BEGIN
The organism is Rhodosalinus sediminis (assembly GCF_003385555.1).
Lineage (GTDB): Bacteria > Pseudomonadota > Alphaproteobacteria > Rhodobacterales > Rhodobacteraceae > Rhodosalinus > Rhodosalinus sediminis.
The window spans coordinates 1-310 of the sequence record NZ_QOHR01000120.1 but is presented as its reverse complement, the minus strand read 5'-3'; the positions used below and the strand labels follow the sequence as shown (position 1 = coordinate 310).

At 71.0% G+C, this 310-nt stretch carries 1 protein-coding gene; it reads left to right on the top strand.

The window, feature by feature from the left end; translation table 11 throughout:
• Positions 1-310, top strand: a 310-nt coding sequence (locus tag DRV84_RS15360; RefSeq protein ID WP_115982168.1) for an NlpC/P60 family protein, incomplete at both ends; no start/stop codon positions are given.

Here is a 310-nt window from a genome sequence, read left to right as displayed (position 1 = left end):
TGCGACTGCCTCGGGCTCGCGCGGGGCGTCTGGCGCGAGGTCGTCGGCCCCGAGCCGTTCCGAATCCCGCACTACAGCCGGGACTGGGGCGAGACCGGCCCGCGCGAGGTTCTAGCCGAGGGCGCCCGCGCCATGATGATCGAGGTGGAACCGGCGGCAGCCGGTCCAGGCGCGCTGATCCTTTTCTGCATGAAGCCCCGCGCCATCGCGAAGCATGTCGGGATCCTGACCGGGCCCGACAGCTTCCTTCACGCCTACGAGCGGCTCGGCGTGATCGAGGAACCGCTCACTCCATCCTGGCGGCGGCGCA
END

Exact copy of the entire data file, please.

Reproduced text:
The organism is Rhodosalinus sediminis (assembly GCF_003385555.1).
Lineage (GTDB): Bacteria > Pseudomonadota > Alphaproteobacteria > Rhodobacterales > Rhodobacteraceae > Rhodosalinus > Rhodosalinus sediminis.
The window spans coordinates 1-310 of the sequence record NZ_QOHR01000120.1 but is presented as its reverse complement, the minus strand read 5'-3'; the positions used below and the strand labels follow the sequence as shown (position 1 = coordinate 310).

At 71.0% G+C, this 310-nt stretch carries 1 protein-coding gene; it reads left to right on the top strand.

The window, feature by feature from the left end; translation table 11 throughout:
• Positions 1-310, top strand: a 310-nt coding sequence (locus tag DRV84_RS15360; RefSeq protein ID WP_115982168.1) for an NlpC/P60 family protein, incomplete at both ends; no start/stop codon positions are given.

Here is a 310-nt window from a genome sequence, read left to right as displayed (position 1 = left end):
TGCGACTGCCTCGGGCTCGCGCGGGGCGTCTGGCGCGAGGTCGTCGGCCCCGAGCCGTTCCGAATCCCGCACTACAGCCGGGACTGGGGCGAGACCGGCCCGCGCGAGGTTCTAGCCGAGGGCGCCCGCGCCATGATGATCGAGGTGGAACCGGCGGCAGCCGGTCCAGGCGCGCTGATCCTTTTCTGCATGAAGCCCCGCGCCATCGCGAAGCATGTCGGGATCCTGACCGGGCCCGACAGCTTCCTTCACGCCTACGAGCGGCTCGGCGTGATCGAGGAACCGCTCACTCCATCCTGGCGGCGGCGCA